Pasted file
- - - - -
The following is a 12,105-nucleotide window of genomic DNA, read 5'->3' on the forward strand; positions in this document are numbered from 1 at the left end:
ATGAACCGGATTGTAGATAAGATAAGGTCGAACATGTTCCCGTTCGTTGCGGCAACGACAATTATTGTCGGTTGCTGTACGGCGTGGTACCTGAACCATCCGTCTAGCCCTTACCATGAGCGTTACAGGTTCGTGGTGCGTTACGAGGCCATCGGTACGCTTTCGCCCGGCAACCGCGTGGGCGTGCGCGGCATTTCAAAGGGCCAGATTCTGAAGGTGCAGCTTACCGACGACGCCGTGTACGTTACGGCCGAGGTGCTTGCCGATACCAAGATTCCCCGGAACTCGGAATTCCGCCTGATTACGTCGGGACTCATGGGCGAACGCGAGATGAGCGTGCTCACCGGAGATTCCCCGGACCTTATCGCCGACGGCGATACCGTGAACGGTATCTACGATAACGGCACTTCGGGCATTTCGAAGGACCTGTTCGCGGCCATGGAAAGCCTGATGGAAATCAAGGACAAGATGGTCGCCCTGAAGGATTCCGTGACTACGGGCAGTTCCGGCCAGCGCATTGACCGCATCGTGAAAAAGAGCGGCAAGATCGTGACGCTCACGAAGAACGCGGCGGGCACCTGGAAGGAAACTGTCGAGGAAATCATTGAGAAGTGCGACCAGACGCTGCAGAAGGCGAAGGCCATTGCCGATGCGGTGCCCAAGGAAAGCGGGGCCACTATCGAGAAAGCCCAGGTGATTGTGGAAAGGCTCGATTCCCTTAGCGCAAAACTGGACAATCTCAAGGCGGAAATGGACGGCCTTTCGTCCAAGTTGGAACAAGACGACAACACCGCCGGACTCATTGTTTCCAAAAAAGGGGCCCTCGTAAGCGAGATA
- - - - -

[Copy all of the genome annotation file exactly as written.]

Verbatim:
The following is a 12,105-nucleotide window of genomic DNA, read 5'->3' on the forward strand; positions in this document are numbered from 1 at the left end:
ATGAACCGGATTGTAGATAAGATAAGGTCGAACATGTTCCCGTTCGTTGCGGCAACGACAATTATTGTCGGTTGCTGTACGGCGTGGTACCTGAACCATCCGTCTAGCCCTTACCATGAGCGTTACAGGTTCGTGGTGCGTTACGAGGCCATCGGTACGCTTTCGCCCGGCAACCGCGTGGGCGTGCGCGGCATTTCAAAGGGCCAGATTCTGAAGGTGCAGCTTACCGACGACGCCGTGTACGTTACGGCCGAGGTGCTTGCCGATACCAAGATTCCCCGGAACTCGGAATTCCGCCTGATTACGTCGGGACTCATGGGCGAACGCGAGATGAGCGTGCTCACCGGAGATTCCCCGGACCTTATCGCCGACGGCGATACCGTGAACGGTATCTACGATAACGGCACTTCGGGCATTTCGAAGGACCTGTTCGCGGCCATGGAAAGCCTGATGGAAATCAAGGACAAGATGGTCGCCCTGAAGGATTCCGTGACTACGGGCAGTTCCGGCCAGCGCATTGACCGCATCGTGAAAAAGAGCGGCAAGATCGTGACGCTCACGAAGAACGCGGCGGGCACCTGGAAGGAAACTGTCGAGGAAATCATTGAGAAGTGCGACCAGACGCTGCAGAAGGCGAAGGCCATTGCCGATGCGGTGCCCAAGGAAAGCGGGGCCACTATCGAGAAAGCCCAGGTGATTGTGGAAAGGCTCGATTCCCTTAGCGCAAAACTGGACAATCTCAAGGCGGAAATGGACGGCCTTTCGTCCAAGTTGGAACAAGACGACAACACCGCCGGACTCATTGTTTCCAAAAAAGGGGCCCTCGTAAGCGAGATA